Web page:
Academic journal article The Professional Counselor

Identifying Role Diffusion in School Counseling

Academic journal article The Professional Counselor

Identifying Role Diffusion in School Counseling

Article excerpt

Role ambiguity in professional school counseling is an ongoing concern despite recent advances with comprehensive school counseling models. The study outlined in this article examined role diffusion as a possible factor contributing to ongoing role ambiguity in school counseling. Participants included 109 graduate students enrolled in a CACREP-accredited counseling program at a large southwestern university. Findings suggest that providing direct counseling services is the most unique and least diffused role for today's school counselors. The authors also review implications for professional school counselors and recommendations for future research.

Keywords: school counselors, role ambiguity, role diffusion, comprehensive school counseling, direct counseling services

School counselor roles and functions have been examined by scholars for many decades (Astramovich, Hoskins, & Coker, 2013; Burnham & Jackson, 2000; Gysbers 2004; Herr, 2003; Lieberman, 2004; Myrick, 1987). As professional school counseling evolved, standards of practice were developed as a means for solidifying professional identity and to help guide the specific duties expected of school counselors (Dahir, Burnham, & Stone, 2009; Dollarhide & Saginak, 2012). School counseling as a distinct profession has proliferated in the 21 st century, yet inconsistencies in school counselor roles and functions have continued to challenge the field (Astramovich, Hoskins, & Bartlett, 2010; Culbreth, Scarborough, Banks-Johnson, & Solomon, 2005). This article defines and presents the results of a study of role diffusion among school counselors and calls for renewed emphasis on the professional counseling function of today's school counselors.

Historically, several school counseling models have been discussed in the literature, each emphasizing various school counselor roles. Myrick (1987) and Gysbers and Henderson (2006) created developmental guidance models for school counseling that emphasized individual and small-group counseling services, guidance lessons, individual planning, and system support duties. Schmidt (2003) promoted an essential services model of school counseling that focused on the individual and group counseling, appraisal, coordination, and consultation roles of the counselor. Campbell and Dahir (1997) presented a set of national standards for school counseling programs that emphasized school counselor duties in the academic, career and personal-social domains. Based on the work of Campbell and Dahir (1997), the American School Counselor Association (ASCA, 2003) published its initial National Model for school counseling programs. Later, Brown and Trusty (2005) suggested a strategic comprehensive school counseling model that emphasized the developmental and preventive roles of the school counselor along with a focus on supporting student academic achievement. Most recently, ASCA (2012) published an updated edition of its National Model that emphasized the school counselor's role in the implementation of a school counseling core curriculum, individual student planning, and responsive services, including individual, group, and crisis counseling. A common goal of these organizational frameworks for school counseling programs was to identify appropriate roles and duties for school counselors.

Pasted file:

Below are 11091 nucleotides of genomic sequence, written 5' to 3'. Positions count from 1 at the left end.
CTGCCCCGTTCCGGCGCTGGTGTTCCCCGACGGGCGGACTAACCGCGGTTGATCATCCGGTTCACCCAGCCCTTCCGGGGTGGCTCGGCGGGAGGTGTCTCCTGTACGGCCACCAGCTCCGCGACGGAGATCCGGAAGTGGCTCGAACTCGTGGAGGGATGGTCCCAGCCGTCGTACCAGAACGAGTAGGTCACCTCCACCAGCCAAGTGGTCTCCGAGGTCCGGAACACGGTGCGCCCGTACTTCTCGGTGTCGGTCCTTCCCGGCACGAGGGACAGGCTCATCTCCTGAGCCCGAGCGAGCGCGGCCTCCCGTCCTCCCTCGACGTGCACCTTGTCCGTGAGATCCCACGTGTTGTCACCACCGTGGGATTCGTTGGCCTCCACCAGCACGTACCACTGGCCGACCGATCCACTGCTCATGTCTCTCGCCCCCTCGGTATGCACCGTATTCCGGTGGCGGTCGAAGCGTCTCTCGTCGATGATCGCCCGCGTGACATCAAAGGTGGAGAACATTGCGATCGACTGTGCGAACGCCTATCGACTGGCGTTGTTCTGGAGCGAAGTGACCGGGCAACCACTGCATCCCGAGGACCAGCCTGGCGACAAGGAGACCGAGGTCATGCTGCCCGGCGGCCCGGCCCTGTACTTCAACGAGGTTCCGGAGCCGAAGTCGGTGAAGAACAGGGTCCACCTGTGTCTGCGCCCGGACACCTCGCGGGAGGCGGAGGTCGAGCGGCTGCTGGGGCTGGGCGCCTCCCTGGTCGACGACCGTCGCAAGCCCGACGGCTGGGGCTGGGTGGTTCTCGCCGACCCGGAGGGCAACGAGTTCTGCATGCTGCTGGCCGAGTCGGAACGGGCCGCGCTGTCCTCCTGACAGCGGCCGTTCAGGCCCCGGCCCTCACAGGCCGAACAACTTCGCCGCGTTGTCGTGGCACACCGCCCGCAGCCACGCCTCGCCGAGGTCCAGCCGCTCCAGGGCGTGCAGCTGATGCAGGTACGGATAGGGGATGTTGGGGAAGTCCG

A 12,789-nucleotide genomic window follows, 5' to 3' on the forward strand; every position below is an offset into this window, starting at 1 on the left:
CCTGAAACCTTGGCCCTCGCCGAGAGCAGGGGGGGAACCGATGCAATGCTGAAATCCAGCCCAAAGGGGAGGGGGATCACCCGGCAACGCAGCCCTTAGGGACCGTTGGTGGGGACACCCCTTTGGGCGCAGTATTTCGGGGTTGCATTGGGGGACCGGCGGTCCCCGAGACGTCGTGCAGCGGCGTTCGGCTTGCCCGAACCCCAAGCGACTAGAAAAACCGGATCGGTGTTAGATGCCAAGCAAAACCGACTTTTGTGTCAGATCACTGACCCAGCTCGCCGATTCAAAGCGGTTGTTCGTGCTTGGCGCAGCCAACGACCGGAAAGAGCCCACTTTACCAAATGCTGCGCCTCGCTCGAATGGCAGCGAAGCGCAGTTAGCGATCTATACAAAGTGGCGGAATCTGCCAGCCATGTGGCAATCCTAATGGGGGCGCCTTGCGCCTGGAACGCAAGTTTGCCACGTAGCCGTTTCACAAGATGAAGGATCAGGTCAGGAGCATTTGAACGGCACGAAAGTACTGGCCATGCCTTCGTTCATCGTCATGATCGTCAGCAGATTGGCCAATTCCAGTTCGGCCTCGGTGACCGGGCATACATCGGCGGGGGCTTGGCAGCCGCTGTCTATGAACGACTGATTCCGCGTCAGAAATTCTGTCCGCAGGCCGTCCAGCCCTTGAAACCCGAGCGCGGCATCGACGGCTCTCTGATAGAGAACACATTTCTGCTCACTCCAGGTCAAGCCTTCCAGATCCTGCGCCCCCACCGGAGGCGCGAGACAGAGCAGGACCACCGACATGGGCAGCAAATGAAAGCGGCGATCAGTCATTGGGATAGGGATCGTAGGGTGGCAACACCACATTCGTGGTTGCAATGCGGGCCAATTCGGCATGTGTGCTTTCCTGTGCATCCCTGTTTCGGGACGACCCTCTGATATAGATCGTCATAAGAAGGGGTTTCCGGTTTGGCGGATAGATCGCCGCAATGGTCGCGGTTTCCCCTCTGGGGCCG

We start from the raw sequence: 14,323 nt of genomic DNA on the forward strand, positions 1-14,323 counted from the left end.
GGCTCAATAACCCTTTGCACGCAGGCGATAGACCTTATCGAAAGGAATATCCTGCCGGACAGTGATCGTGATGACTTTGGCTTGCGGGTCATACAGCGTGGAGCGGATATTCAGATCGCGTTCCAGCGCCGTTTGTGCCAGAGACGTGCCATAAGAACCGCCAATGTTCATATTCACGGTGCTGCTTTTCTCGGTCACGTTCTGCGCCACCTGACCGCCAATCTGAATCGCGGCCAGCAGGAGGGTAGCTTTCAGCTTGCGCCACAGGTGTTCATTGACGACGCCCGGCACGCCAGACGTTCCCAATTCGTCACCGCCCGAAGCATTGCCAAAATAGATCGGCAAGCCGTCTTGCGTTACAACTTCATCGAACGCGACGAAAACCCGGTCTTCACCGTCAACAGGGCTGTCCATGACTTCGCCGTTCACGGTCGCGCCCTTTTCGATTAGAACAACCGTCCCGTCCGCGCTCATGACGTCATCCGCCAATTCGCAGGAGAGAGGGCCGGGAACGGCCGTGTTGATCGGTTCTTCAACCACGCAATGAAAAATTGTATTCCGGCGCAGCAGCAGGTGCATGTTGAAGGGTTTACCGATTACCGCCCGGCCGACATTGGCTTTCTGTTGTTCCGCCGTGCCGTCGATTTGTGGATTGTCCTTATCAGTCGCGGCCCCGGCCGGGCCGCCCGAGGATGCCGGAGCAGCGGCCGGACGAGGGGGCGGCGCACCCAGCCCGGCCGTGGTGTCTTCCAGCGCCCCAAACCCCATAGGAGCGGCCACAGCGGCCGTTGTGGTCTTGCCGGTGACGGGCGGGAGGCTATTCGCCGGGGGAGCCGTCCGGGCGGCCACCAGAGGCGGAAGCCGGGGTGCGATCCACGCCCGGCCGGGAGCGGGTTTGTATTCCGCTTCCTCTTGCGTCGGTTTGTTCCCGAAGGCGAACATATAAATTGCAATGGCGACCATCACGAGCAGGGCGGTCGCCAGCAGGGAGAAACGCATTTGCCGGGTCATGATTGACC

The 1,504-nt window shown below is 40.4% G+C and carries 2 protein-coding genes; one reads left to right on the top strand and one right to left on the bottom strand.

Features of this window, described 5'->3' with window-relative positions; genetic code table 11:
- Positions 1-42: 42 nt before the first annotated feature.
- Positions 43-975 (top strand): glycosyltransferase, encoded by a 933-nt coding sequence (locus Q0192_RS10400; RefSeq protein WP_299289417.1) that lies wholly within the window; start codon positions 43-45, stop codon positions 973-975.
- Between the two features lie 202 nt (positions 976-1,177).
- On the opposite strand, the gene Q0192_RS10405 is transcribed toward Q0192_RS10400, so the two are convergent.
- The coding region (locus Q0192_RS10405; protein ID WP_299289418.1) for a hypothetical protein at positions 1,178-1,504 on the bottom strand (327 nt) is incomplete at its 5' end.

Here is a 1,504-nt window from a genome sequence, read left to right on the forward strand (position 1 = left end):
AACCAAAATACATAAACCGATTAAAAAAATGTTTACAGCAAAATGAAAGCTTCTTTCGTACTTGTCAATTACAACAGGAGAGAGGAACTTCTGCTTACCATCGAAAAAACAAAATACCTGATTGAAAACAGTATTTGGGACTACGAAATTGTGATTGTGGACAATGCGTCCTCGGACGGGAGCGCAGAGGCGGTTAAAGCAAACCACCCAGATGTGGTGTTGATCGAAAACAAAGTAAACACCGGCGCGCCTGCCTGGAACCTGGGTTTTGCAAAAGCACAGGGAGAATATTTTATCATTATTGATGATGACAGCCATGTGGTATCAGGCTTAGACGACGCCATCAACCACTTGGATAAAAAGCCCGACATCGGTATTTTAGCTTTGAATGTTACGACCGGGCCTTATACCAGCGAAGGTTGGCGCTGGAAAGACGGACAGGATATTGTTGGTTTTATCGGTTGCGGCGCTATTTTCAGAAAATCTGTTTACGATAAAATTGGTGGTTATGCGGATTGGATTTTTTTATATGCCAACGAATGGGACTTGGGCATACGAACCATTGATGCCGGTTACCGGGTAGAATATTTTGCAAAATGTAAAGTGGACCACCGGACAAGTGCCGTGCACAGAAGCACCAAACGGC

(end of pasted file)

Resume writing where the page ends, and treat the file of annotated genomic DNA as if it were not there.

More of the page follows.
Models of school counseling were developed in part to strengthen and clarify the professional identity of school counselors, yet the specific roles of school counselors in educational systems have continued to be debated and refined (ASCA, 2012; Keys, Bemak, & Lockhart, 1998; Whiston, 2002,2004). During the past decade, the Transforming School Counseling Initiative (TSCI; The Education Trust, 2009) and ASCA's (2012) National Model have been discussed extensively in the school counseling literature. In contrast to earlier school counseling models, both the ASCA National Model and TSCI placed an increased emphasis on the academic support and advocacy roles of professional school counselors, while minimizing the role of providing direct counseling services to students (Astramovich et al. …

Search by... Author
Show... All Results Primary Sources Peer-reviewed

Oops!

An unknown error has occurred. Please click the button below to reload the page. If the problem persists, please try again in a little while.